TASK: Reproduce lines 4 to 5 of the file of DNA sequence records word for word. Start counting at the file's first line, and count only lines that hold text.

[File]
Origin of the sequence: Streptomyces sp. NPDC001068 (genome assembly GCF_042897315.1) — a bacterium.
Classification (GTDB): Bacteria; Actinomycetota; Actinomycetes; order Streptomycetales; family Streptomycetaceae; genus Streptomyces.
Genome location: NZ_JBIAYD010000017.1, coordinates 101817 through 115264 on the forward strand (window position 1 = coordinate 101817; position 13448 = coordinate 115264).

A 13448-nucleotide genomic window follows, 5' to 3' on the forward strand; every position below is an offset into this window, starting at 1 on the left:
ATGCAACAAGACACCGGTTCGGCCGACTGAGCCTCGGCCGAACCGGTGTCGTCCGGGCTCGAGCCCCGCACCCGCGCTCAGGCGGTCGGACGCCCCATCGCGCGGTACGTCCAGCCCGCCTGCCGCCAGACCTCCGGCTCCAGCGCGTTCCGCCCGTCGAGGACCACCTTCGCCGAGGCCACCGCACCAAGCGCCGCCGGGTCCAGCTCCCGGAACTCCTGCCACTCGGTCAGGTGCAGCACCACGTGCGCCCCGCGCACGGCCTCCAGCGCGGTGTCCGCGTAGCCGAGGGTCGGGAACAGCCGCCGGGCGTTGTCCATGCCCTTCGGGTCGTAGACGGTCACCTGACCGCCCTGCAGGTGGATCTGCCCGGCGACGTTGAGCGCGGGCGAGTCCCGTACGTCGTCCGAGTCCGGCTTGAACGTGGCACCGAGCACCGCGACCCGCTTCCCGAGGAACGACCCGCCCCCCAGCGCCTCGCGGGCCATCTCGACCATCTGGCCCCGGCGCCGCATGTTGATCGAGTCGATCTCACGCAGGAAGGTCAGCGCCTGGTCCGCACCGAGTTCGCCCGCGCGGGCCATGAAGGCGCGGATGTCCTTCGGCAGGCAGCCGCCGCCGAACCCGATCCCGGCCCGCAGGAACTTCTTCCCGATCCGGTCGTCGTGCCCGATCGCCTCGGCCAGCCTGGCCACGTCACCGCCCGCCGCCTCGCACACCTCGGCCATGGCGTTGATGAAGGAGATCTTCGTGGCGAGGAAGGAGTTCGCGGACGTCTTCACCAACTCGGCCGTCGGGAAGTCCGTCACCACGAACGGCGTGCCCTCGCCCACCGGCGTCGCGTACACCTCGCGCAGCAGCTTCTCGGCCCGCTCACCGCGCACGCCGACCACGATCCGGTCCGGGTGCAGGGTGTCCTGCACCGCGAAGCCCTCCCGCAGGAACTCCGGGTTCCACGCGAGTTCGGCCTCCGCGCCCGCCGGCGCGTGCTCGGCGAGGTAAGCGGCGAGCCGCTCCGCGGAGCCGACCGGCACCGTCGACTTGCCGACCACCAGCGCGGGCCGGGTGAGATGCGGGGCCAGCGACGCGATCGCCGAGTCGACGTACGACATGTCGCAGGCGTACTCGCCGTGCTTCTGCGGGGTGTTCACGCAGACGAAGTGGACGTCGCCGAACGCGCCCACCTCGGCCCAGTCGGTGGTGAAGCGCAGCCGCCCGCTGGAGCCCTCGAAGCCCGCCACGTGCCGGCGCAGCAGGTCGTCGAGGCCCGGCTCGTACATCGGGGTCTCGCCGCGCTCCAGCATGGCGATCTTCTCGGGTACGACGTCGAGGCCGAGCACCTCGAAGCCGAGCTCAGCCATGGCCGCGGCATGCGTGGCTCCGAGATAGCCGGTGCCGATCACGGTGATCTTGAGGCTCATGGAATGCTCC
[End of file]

A 13448-nucleotide genomic window follows, 5' to 3' on the forward strand; every position below is an offset into this window, starting at 1 on the left:
ATGCAACAAGACACCGGTTCGGCCGACTGAGCCTCGGCCGAACCGGTGTCGTCCGGGCTCGAGCCCCGCACCCGCGCTCAGGCGGTCGGACGCCCCATCGCGCGGTACGTCCAGCCCGCCTGCCGCCAGACCTCCGGCTCCAGCGCGTTCCGCCCGTCGAGGACCACCTTCGCCGAGGCCACCGCACCAAGCGCCGCCGGGTCCAGCTCCCGGAACTCCTGCCACTCGGTCAGGTGCAGCACCACGTGCGCCCCGCGCACGGCCTCCAGCGCGGTGTCCGCGTAGCCGAGGGTCGGGAACAGCCGCCGGGCGTTGTCCATGCCCTTCGGGTCGTAGACGGTCACCTGACCGCCCTGCAGGTGGATCTGCCCGGCGACGTTGAGCGCGGGCGAGTCCCGTACGTCGTCCGAGTCCGGCTTGAACGTGGCACCGAGCACCGCGACCCGCTTCCCGAGGAACGACCCGCCCCCCAGCGCCTCGCGGGCCATCTCGACCATCTGGCCCCGGCGCCGCATGTTGATCGAGTCGATCTCACGCAGGAAGGTCAGCGCCTGGTCCGCACCGAGTTCGCCCGCGCGGGCCATGAAGGCGCGGATGTCCTTCGGCAGGCAGCCGCCGCCGAACCCGATCCCGGCCCGCAGGAACTTCTTCCCGATCCGGTCGTCGTGCCCGATCGCCTCGGCCAGCCTGGCCACGTCACCGCCCGCCGCCTCGCACACCTCGGCCATGGCGTTGATGAAGGAGATCTTCGTGGCGAGGAAGGAGTTCGCGGACGTCTTCACCAACTCGGCCGTCGGGAAGTCCGTCACCACGAACGGCGTGCCCTCGCCCACCGGCGTCGCGTACACCTCGCGCAGCAGCTTCTCGGCCCGCTCACCGCGCACGCCGACCACGATCCGGTCCGGGTGCAGGGTGTCCTGCACCGCGAAGCCCTCCCGCAGGAACTCCGGGTTCCACGCGAGTTCGGCCTCCGCGCCCGCCGGCGCGTGCTCGGCGAGGTAAGCGGCGAGCCGCTCCGCGGAGCCGACCGGCACCGTCGACTTGCCGACCACCAGCGCGGGCCGGGTGAGATGCGGGGCCAGCGACGCGATCGCCGAGTCGACGTACGACATGTCGCAGGCGTACTCGCCGTGCTTCTGCGGGGTGTTCACGCAGACGAAGTGGACGTCGCCGAACGCGCCCACCTCGGCCCAGTCGGTGGTGAAGCGCAGCCGCCCGCTGGAGCCCTCGAAGCCCGCCACGTGCCGGCGCAGCAGGTCGTCGAGGCCCGGCTCGTACATCGGGGTCTCGCCGCGCTCCAGCATGGCGATCTTCTCGGGTACGACGTCGAGGCCGAGCACCTCGAAGCCGAGCTCAGCCATGGCCGCGGCATGCGTGGCTCCGAGATAGCCGGTGCCGATCACGGTGATCTTGAGGCTCATGGAATGCTCC